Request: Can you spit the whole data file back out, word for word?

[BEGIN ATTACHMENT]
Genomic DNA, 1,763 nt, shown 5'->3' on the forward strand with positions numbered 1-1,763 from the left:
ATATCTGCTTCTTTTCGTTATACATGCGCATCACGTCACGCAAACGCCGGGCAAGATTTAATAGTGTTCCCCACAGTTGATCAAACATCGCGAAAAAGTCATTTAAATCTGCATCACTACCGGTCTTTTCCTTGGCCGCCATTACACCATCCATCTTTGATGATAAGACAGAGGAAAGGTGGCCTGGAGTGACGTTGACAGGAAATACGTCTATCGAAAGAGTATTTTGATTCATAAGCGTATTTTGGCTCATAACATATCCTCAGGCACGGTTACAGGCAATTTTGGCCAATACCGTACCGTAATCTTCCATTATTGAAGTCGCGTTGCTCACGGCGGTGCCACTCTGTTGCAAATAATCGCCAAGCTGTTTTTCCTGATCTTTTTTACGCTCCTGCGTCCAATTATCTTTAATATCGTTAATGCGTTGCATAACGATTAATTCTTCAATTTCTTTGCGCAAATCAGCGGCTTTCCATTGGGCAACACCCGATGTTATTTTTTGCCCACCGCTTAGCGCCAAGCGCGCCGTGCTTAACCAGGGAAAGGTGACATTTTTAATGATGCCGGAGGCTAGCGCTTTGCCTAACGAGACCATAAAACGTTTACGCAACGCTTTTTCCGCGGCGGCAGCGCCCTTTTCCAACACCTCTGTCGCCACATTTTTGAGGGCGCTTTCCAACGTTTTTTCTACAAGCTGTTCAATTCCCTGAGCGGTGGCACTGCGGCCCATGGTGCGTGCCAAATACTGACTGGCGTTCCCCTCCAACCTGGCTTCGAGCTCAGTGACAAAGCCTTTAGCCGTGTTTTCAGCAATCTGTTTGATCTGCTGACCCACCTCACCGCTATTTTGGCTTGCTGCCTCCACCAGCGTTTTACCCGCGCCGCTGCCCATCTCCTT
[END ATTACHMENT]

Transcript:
Genomic DNA, 1,763 nt, shown 5'->3' on the forward strand with positions numbered 1-1,763 from the left:
ATATCTGCTTCTTTTCGTTATACATGCGCATCACGTCACGCAAACGCCGGGCAAGATTTAATAGTGTTCCCCACAGTTGATCAAACATCGCGAAAAAGTCATTTAAATCTGCATCACTACCGGTCTTTTCCTTGGCCGCCATTACACCATCCATCTTTGATGATAAGACAGAGGAAAGGTGGCCTGGAGTGACGTTGACAGGAAATACGTCTATCGAAAGAGTATTTTGATTCATAAGCGTATTTTGGCTCATAACATATCCTCAGGCACGGTTACAGGCAATTTTGGCCAATACCGTACCGTAATCTTCCATTATTGAAGTCGCGTTGCTCACGGCGGTGCCACTCTGTTGCAAATAATCGCCAAGCTGTTTTTCCTGATCTTTTTTACGCTCCTGCGTCCAATTATCTTTAATATCGTTAATGCGTTGCATAACGATTAATTCTTCAATTTCTTTGCGCAAATCAGCGGCTTTCCATTGGGCAACACCCGATGTTATTTTTTGCCCACCGCTTAGCGCCAAGCGCGCCGTGCTTAACCAGGGAAAGGTGACATTTTTAATGATGCCGGAGGCTAGCGCTTTGCCTAACGAGACCATAAAACGTTTACGCAACGCTTTTTCCGCGGCGGCAGCGCCCTTTTCCAACACCTCTGTCGCCACATTTTTGAGGGCGCTTTCCAACGTTTTTTCTACAAGCTGTTCAATTCCCTGAGCGGTGGCACTGCGGCCCATGGTGCGTGCCAAATACTGACTGGCGTTCCCCTCCAACCTGGCTTCGAGCTCAGTGACAAAGCCTTTAGCCGTGTTTTCAGCAATCTGTTTGATCTGCTGACCCACCTCACCGCTATTTTGGCTTGCTGCCTCCACCAGCGTTTTACCCGCGCCGCTGCCCATCTCCTT